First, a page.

"The Ring" and a series of other Japanese horror films gripped Hong Kong this year, in part because of cultural identification. For a month after seeing the movie, about a circulating video that leads to the deaths of its viewers, Lynda Guo, 27, had trouble sleeping. On a recent Saturday afternoon, she eyes an ominous-looking poster for "Hypnosis," another Japanese thriller. If the characters had blond hair instead of black hair and almond eyes, "it wouldn't be as believable," says her friend Kevin Cheng. "It would be harder for us to get involved in them."

Asian consumers feel comfortable with Japan's values and lifestyle, too. Hong Kong TV audiences love the Japanese drama "Under the Same Roof," partly because it stresses themes they can relate to: family ties and respect for elders. It features three generations living together, a scenario not common in Western soap operas. Indonesians, whose culture is steeped in mysticism, say they relate to Japanese cartoons' heroism and magic more than to the slapstick tales of American cartoons. On the most popular kids' channel, 95 percent of the children's lineup is from Japan. "The Japanese shows have a lot more different, strange characters," says Aditya Daniswara, 9, who lists Doraemon, a robot cat in a blue spacesuit, as one of his favorites. The cat uses magic to right wrongs. Asian tastes also veer toward the emotional. If Hollywood is big on special effects, Japanese productions scrutinize personal relationships and brim with feelings and schmaltz, which Asians lap up.

But above all, what Asians seem to love about Japanese pop culture is the fact that it's so darn "cute." In Japan, they call it "kawaii!" In Hong Kong, it's "hou Q!" A tornado of cuteness is spinning through Asia like cotton candy. "Mickey Mouse and Donald Duck are not cute. Sylvester is not cute," says Dick Lee, a Sony Music Asia vice president who scouts for talent. "Pokémon is cute." That's Pokémon, the craze based on cuddly creatures morphed from plants and animals. Hello Kitty, the pudgy, expressionless cat, is way up there in the cuteness sweepstakes, too. A line of Hello Kitty dolls appeared in pink in Asia but in toned-down blue for the U.S. market. "It's possible that pink is not a color for American teenagers," Hiro Nishino, sales manager at Sanrio (Hong Kong) Co., offers.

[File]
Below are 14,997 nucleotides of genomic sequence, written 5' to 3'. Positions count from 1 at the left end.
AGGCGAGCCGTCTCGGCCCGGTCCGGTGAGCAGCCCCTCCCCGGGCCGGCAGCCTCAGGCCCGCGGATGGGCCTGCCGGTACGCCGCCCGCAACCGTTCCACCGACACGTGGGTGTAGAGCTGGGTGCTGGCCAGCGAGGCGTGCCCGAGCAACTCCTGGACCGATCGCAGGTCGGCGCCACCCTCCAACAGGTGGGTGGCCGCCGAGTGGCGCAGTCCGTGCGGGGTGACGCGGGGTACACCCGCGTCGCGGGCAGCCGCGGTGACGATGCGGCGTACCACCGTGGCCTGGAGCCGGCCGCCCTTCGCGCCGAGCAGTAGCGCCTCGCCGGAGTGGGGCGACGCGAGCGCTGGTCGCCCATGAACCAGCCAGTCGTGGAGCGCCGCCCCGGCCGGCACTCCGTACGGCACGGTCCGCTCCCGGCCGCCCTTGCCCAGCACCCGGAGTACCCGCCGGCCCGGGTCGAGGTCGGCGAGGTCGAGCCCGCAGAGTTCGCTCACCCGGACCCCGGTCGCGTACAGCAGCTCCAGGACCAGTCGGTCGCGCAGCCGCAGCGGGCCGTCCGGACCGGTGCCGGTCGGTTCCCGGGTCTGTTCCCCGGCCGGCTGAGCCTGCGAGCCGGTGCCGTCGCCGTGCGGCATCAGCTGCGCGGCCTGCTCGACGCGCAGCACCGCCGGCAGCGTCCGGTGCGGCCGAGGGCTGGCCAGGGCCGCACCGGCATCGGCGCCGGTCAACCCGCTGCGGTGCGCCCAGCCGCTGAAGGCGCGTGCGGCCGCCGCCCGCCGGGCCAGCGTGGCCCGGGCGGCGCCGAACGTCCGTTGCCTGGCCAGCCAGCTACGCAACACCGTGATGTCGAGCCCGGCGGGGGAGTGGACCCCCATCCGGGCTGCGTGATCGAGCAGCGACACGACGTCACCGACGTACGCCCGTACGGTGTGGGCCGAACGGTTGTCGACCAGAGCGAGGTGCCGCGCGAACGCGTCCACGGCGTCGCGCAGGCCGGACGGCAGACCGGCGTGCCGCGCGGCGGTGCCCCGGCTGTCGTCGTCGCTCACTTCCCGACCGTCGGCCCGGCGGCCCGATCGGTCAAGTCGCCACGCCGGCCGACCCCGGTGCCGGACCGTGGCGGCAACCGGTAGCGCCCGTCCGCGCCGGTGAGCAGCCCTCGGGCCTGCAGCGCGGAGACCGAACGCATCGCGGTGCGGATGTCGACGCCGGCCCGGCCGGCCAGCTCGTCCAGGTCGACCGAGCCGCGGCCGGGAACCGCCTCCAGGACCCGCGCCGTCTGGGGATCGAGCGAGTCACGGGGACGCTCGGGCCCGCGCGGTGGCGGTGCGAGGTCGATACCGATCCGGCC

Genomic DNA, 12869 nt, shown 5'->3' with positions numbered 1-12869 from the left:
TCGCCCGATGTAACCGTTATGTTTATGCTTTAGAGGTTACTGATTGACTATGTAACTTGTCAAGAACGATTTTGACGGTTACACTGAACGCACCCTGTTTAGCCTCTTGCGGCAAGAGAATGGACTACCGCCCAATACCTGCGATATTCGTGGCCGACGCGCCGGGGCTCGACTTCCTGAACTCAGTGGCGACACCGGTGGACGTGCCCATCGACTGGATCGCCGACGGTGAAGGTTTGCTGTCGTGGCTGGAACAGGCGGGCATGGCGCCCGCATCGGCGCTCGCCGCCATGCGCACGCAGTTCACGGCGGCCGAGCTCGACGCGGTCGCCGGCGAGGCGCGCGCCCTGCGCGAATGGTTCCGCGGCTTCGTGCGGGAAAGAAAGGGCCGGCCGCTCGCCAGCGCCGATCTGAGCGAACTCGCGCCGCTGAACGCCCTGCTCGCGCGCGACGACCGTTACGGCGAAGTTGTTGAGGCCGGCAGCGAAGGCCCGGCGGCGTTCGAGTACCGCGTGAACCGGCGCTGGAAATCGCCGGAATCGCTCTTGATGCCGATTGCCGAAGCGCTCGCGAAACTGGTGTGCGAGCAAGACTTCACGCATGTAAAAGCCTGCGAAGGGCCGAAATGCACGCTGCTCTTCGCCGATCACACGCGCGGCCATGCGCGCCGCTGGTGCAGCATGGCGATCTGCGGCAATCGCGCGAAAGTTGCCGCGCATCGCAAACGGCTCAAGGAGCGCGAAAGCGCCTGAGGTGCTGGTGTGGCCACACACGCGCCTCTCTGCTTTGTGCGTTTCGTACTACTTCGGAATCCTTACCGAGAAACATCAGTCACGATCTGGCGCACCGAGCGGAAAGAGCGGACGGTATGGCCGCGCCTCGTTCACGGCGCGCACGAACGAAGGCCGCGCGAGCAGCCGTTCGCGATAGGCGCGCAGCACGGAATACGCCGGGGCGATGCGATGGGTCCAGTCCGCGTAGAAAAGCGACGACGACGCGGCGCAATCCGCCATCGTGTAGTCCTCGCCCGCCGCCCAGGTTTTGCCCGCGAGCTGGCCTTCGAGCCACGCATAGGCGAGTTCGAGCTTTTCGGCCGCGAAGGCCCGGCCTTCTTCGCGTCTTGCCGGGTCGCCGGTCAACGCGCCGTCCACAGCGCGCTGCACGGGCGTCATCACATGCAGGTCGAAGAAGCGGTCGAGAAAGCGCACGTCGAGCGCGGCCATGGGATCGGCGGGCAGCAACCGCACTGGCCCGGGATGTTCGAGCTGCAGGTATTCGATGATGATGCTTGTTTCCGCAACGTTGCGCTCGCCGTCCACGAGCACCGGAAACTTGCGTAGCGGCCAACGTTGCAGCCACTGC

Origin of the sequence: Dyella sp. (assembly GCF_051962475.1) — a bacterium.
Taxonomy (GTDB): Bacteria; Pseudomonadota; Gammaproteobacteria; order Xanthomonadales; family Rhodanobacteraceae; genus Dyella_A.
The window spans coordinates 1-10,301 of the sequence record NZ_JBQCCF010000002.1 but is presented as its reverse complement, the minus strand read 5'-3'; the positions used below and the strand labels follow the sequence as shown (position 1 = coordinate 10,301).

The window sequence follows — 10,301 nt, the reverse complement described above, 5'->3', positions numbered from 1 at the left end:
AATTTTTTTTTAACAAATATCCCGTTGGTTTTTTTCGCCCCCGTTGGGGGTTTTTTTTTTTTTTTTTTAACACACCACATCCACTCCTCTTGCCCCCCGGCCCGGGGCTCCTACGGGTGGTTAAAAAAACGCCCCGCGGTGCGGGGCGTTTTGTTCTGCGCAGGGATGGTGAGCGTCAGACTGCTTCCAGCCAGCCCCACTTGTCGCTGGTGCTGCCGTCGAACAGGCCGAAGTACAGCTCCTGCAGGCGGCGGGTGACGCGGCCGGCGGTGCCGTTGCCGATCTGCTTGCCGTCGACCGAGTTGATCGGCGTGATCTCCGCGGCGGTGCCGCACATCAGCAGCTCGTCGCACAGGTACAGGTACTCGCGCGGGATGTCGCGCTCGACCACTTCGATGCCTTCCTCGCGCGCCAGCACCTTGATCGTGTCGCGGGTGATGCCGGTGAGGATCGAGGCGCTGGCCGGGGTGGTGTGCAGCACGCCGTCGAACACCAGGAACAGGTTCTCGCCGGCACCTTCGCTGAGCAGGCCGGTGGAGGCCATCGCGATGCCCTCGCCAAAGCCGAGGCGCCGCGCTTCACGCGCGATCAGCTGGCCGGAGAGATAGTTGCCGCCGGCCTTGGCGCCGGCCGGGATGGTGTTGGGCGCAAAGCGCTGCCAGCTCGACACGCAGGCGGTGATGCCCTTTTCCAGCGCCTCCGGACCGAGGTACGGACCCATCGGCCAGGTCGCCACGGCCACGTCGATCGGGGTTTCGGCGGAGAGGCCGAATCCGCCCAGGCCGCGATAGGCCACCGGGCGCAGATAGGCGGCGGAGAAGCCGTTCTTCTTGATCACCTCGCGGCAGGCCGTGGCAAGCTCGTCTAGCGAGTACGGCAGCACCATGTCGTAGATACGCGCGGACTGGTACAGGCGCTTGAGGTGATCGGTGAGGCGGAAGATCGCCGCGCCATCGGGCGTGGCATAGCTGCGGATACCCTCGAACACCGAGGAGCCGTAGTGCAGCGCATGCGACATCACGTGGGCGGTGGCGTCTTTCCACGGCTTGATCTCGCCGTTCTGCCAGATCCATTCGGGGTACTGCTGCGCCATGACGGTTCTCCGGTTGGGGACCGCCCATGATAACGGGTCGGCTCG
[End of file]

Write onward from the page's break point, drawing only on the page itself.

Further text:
Japan's pop music is breaking records across the region--partly because much of it is cute, too. In August a Japanese pop album ("Best of J-Pop") rocketed to No. 1 on Singapore's sales charts for the first time, just three weeks after its release. Four of the top 10 albums were Japanese. "In the past, Japanese albums never made it onto our billboard," says National University of Singapore professor Benjamin Ng, whose Japanese-pop-culture class has a limit of 200 students and a waiting list of an additional 100. Hong Kong's trendy Yes magazine will translate fan letters into Japanese and send them to designated idols. If Westerners like their music to be sexy and glamorous, according to Sony talent scout Lee, Asians go for Japan's "karaoke-friendly songs."

Some Asians celebrate the lovefest for Japan as a sort of coming of age. Lee remembers that a decade ago, "we Asians had no modern image of ourselves. We had no cultural identity to match" Asia's economic prowess. He left his native Singapore to try the music scene in Japan and then Hong Kong. Japan was the quickest to absorb and tweak influences from the West into something uniquely Japanese, he says. "[The Japanese] have the ability to find the weirdest, most obscure thing and turn it into a trend," says Ann Tsang, a spokeswoman for Channel V in Hong Kong.

And a huge money-spinner. Japanese companies have blanketed the market with tie-ins. Comic-book characters jump into videogames, cartoons, live-action programs and endless merchandise. While Disney directs its cartoons at small children, Japanese companies pitch to a range of ages and interests from science fiction to sports. The comic "GTO" (Grand Teacher Onizuka), about an ex-delinquent who teaches delinquents, became a popular drama series in Hong Kong and Taiwan this year. Theme songs of soap operas such as "Long Vacation" and "Love Generation," about the roller coaster of love, have become instant best sellers. Well-known music stars such as Takeshi Kaneshiro and hot bands like L'Arc-en-Ciel lend their voices and images to videogame software. "It's not only a cultural invasion, but they make a lot of money out of it," says Chinese University of Hong Kong marketing professor Michael Hui, whose kids just cajoled him into buying a Pokémon sleeping bag.